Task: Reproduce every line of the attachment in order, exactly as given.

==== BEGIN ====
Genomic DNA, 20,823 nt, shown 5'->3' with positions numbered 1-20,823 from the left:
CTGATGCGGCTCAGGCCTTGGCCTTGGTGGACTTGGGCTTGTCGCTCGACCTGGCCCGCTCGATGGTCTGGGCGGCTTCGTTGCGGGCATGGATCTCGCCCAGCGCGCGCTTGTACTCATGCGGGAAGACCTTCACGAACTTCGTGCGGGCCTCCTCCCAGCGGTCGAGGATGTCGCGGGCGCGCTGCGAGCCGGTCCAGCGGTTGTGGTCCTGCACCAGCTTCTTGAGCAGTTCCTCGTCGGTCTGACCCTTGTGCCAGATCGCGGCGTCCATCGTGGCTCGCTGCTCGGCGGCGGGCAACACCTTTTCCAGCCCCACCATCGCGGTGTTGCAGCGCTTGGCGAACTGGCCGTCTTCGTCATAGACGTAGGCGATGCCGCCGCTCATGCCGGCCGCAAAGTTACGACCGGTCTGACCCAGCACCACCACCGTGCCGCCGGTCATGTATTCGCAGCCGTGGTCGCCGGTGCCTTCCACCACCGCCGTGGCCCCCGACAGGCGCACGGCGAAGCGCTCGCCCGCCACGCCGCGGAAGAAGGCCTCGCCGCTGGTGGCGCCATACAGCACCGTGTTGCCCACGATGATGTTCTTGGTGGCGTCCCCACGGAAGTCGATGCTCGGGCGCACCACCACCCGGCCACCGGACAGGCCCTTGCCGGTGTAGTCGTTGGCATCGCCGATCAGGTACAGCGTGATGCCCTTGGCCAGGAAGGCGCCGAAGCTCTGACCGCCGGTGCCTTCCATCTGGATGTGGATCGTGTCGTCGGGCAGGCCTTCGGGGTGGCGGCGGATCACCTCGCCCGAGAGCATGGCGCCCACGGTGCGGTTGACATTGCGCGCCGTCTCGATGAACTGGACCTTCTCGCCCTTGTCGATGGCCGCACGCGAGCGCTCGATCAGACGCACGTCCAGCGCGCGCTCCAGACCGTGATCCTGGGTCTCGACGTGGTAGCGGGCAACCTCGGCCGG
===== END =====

Genomic DNA, 20,823 nt, shown 5'->3' with positions numbered 1-20,823 from the left:
CTGATGCGGCTCAGGCCTTGGCCTTGGTGGACTTGGGCTTGTCGCTCGACCTGGCCCGCTCGATGGTCTGGGCGGCTTCGTTGCGGGCATGGATCTCGCCCAGCGCGCGCTTGTACTCATGCGGGAAGACCTTCACGAACTTCGTGCGGGCCTCCTCCCAGCGGTCGAGGATGTCGCGGGCGCGCTGCGAGCCGGTCCAGCGGTTGTGGTCCTGCACCAGCTTCTTGAGCAGTTCCTCGTCGGTCTGACCCTTGTGCCAGATCGCGGCGTCCATCGTGGCTCGCTGCTCGGCGGCGGGCAACACCTTTTCCAGCCCCACCATCGCGGTGTTGCAGCGCTTGGCGAACTGGCCGTCTTCGTCATAGACGTAGGCGATGCCGCCGCTCATGCCGGCCGCAAAGTTACGACCGGTCTGACCCAGCACCACCACCGTGCCGCCGGTCATGTATTCGCAGCCGTGGTCGCCGGTGCCTTCCACCACCGCCGTGGCCCCCGACAGGCGCACGGCGAAGCGCTCGCCCGCCACGCCGCGGAAGAAGGCCTCGCCGCTGGTGGCGCCATACAGCACCGTGTTGCCCACGATGATGTTCTTGGTGGCGTCCCCACGGAAGTCGATGCTCGGGCGCACCACCACCCGGCCACCGGACAGGCCCTTGCCGGTGTAGTCGTTGGCATCGCCGATCAGGTACAGCGTGATGCCCTTGGCCAGGAAGGCGCCGAAGCTCTGACCGCCGGTGCCTTCCATCTGGATGTGGATCGTGTCGTCGGGCAGGCCTTCGGGGTGGCGGCGGATCACCTCGCCCGAGAGCATGGCGCCCACGGTGCGGTTGACATTGCGCGCCGTCTCGATGAACTGGACCTTCTCGCCCTTGTCGATGGCCGCACGCGAGCGCTCGATCAGACGCACGTCCAGCGCGCGCTCCAGACCGTGATCCTGGGTCTCGACGTGGTAGCGGGCAACCTCGGCCGG